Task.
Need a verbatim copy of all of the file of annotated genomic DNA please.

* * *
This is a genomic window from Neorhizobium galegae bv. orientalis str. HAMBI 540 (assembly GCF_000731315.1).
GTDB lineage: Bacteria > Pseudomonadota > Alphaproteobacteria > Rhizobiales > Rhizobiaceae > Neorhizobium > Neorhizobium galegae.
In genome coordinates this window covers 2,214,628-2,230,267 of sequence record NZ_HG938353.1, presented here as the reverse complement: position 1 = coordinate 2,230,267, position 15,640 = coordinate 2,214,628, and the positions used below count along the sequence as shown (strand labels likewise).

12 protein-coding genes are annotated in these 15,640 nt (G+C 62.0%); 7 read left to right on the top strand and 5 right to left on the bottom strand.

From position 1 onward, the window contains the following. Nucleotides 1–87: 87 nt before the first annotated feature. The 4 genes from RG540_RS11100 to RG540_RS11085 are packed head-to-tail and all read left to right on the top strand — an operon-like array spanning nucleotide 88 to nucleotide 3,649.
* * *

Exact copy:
This is a genomic window from Neorhizobium galegae bv. orientalis str. HAMBI 540 (assembly GCF_000731315.1).
GTDB lineage: Bacteria > Pseudomonadota > Alphaproteobacteria > Rhizobiales > Rhizobiaceae > Neorhizobium > Neorhizobium galegae.
In genome coordinates this window covers 2,214,628-2,230,267 of sequence record NZ_HG938353.1, presented here as the reverse complement: position 1 = coordinate 2,230,267, position 15,640 = coordinate 2,214,628, and the positions used below count along the sequence as shown (strand labels likewise).

12 protein-coding genes are annotated in these 15,640 nt (G+C 62.0%); 7 read left to right on the top strand and 5 right to left on the bottom strand.

From position 1 onward, the window contains the following. Nucleotides 1–87: 87 nt before the first annotated feature. The 4 genes from RG540_RS11100 to RG540_RS11085 are packed head-to-tail and all read left to right on the top strand — an operon-like array spanning nucleotide 88 to nucleotide 3,649.